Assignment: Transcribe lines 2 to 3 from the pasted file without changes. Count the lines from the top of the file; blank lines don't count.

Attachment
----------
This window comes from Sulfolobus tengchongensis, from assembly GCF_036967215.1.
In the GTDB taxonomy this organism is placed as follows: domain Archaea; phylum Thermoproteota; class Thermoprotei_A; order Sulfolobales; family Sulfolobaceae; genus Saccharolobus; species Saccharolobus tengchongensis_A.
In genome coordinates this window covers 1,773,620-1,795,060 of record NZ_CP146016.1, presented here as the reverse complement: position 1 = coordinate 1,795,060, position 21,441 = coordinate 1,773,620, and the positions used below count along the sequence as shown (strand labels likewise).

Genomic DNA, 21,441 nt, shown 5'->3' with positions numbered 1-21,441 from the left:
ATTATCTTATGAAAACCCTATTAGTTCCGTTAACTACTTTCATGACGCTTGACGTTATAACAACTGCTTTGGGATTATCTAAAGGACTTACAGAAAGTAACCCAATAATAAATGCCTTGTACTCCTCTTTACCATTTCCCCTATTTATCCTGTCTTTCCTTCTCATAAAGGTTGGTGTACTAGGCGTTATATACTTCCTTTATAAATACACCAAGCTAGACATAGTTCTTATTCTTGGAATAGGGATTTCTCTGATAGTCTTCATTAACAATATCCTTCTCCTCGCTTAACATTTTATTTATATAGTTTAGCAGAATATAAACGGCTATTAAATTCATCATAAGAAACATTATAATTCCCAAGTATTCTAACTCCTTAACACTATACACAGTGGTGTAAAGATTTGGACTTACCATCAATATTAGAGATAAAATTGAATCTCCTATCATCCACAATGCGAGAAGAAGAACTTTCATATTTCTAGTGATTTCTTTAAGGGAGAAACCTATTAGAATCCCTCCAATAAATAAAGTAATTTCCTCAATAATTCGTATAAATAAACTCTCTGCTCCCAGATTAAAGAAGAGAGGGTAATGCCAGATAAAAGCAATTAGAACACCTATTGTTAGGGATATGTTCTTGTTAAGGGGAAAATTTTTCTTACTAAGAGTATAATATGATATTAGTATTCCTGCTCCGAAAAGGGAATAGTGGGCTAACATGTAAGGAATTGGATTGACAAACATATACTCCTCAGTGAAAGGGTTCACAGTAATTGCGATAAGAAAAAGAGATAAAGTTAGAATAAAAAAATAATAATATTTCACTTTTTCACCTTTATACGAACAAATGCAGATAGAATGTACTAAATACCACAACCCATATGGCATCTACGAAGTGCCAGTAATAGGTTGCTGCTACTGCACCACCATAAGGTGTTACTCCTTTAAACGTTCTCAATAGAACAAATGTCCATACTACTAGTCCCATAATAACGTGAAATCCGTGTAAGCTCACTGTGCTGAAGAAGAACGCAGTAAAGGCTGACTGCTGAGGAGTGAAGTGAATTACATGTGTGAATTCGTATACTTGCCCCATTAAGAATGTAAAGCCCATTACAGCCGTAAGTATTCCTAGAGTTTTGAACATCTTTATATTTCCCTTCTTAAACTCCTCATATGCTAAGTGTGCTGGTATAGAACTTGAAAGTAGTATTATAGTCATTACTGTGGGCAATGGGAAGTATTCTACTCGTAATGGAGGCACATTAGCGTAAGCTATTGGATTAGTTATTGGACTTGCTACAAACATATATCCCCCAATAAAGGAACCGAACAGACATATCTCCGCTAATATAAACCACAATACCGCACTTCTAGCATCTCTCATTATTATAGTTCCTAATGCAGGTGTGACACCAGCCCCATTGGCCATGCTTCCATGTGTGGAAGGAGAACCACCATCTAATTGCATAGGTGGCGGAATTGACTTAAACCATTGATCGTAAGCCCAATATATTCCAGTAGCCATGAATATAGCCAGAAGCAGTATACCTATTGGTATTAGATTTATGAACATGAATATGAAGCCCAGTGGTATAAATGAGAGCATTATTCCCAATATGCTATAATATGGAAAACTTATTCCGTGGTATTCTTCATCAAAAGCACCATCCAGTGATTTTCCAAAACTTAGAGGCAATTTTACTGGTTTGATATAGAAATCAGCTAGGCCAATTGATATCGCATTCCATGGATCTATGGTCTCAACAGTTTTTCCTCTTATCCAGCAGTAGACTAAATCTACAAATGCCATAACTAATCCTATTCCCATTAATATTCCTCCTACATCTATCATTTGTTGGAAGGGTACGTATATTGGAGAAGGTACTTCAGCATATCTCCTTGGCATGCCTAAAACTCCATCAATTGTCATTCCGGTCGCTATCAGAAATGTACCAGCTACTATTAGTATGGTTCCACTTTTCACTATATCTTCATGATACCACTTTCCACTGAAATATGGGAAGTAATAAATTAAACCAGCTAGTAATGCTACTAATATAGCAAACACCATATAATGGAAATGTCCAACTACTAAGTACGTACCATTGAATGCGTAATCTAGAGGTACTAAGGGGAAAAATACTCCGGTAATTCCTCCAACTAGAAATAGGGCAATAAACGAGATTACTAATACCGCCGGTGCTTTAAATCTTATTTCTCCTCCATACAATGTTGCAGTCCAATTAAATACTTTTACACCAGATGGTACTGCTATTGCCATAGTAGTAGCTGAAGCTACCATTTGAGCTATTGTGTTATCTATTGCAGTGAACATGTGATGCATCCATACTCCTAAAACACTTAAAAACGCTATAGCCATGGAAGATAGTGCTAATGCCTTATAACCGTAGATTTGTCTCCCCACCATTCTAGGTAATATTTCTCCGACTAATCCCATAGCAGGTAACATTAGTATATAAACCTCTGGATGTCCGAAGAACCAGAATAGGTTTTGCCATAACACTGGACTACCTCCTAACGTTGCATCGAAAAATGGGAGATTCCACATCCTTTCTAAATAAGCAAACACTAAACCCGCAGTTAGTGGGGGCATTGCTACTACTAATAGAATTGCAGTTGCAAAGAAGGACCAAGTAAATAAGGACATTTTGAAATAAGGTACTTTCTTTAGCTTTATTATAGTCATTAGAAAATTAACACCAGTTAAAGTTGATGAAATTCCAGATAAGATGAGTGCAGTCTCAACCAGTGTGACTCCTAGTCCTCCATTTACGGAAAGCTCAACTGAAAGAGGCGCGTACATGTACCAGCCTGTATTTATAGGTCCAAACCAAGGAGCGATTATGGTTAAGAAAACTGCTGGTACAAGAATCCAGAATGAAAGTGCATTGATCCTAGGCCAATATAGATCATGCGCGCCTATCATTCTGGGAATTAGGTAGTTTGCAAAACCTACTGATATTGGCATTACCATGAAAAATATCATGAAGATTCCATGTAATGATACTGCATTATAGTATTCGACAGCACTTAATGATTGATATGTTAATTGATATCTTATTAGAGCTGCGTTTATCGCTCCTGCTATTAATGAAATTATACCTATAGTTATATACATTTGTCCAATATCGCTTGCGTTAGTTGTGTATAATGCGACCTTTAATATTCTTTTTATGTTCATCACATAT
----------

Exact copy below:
In the GTDB taxonomy this organism is placed as follows: domain Archaea; phylum Thermoproteota; class Thermoprotei_A; order Sulfolobales; family Sulfolobaceae; genus Saccharolobus; species Saccharolobus tengchongensis_A.
In genome coordinates this window covers 1,773,620-1,795,060 of record NZ_CP146016.1, presented here as the reverse complement: position 1 = coordinate 1,795,060, position 21,441 = coordinate 1,773,620, and the positions used below count along the sequence as shown (strand labels likewise).